Offshore rig and offshore installation costs were once again the only two of the UCCI’s 10 markets to register declines. This was driven by lower activity in the Gulf of Mexico, coupled with increased supply entering the market. However, both of these markets began to show upward movement in the latter half of the six-month period, suggesting a possible change in momentum.
“We expect activity to increase driven by high demand and further escalations in all ten markets,” says Pritesh Patel, director of the IHS CERA Upstream Capital Costs Analysis Forum. “We can see construction costs reaching near peak levels (Q3 2008) by the end of the year.”
The Upstream Operating Costs Index rose 2 percent during the Q3 2010- Q1 2011 period and is now just two index points below its Q3 2008 peak level. The increase was driven by market fundamentals, personnel costs and markets that are impacted by high oil prices such as chemicals and transportation. Maintenance costs, which were flat, was the only market tracked by the UOCI to not register an increase during the six-month period.
Operations costs, which rose 8 percent, drove the UOCI’s overall rise. Sustained high oil prices resulting in higher gasoline and diesel costs were a major factor. Petroleum-derived products, such as cleaning solvents and feedstocks, also rose significantly. Manpower costs also climbed due to increased production levels and the extension of the life of existing fields in an attempt to take advantage of higher crude prices.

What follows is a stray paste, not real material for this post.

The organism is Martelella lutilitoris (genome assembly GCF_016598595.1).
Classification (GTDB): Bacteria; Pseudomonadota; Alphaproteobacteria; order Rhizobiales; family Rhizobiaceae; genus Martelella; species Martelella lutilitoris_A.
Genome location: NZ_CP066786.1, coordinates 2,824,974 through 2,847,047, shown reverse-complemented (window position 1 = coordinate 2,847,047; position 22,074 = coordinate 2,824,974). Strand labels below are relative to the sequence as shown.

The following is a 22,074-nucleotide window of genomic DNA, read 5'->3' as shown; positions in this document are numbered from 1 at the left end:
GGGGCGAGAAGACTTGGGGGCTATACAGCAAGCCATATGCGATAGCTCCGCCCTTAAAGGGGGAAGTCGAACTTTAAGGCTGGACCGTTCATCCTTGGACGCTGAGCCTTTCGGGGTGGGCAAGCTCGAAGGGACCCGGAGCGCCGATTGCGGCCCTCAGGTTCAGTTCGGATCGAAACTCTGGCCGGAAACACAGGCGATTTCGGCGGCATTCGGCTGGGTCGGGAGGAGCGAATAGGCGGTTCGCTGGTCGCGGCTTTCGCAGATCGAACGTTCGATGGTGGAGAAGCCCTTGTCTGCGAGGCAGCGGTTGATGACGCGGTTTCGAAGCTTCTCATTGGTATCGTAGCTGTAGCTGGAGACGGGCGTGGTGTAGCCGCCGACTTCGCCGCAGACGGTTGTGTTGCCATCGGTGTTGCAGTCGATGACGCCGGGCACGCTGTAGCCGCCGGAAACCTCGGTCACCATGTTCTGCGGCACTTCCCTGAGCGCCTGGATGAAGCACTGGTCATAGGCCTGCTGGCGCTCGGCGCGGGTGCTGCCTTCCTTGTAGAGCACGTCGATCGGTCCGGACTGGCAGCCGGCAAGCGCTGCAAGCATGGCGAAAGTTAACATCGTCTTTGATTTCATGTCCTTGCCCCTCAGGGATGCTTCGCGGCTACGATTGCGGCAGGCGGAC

“Companies have had to draw from an ever-tightening pool of talent and this has made retaining personnel more difficult,” says Jeff Kelly, a director in IHS CERA’s cost consulting group. “Compensation is usually frozen during the year, but businesses are now granting more adjustments out of cycle, among other things, in an attempt to retain talent.”
Logistics and wells costs rose 2 percent and 1 percent, respectively. Logistics costs rose despite an oversupply of larger platform supply vehicles (PSVs) in some regions and rising food and fuel costs. High demand for PSVs and the departure of some vehicles to other regions kept day rates up. Also, service companies in the U.S. Gulf of Mexico (GOM) have been hesitant to pass along rising food and fuel prices to operators due to competitive pressures. Emergency response and recovery vehicle (ERRV) costs have also held steady despite reduced activity in the U.S. GOM as operators used to the time to send ships to dry dock for routine maintenance.
A rise in the costs for onshore well services due to higher activity levels in North America, Russia and the Middle East helped generate the increase in overall well costs. An uptick in materials costs also contributed to the overall rise. Demand for proppant and steel tubular was particularly strong, driven by higher per-ton prices from mills in North America, China, Russia and Latin America. Fracturing activity in North America as well as overseas seems to be pulling the weight of this market.
All operating cost markets are projected to continue to rise in 2011 driven by competition for labour and the rising costs of steel and consumables such as chemicals, food and fuels.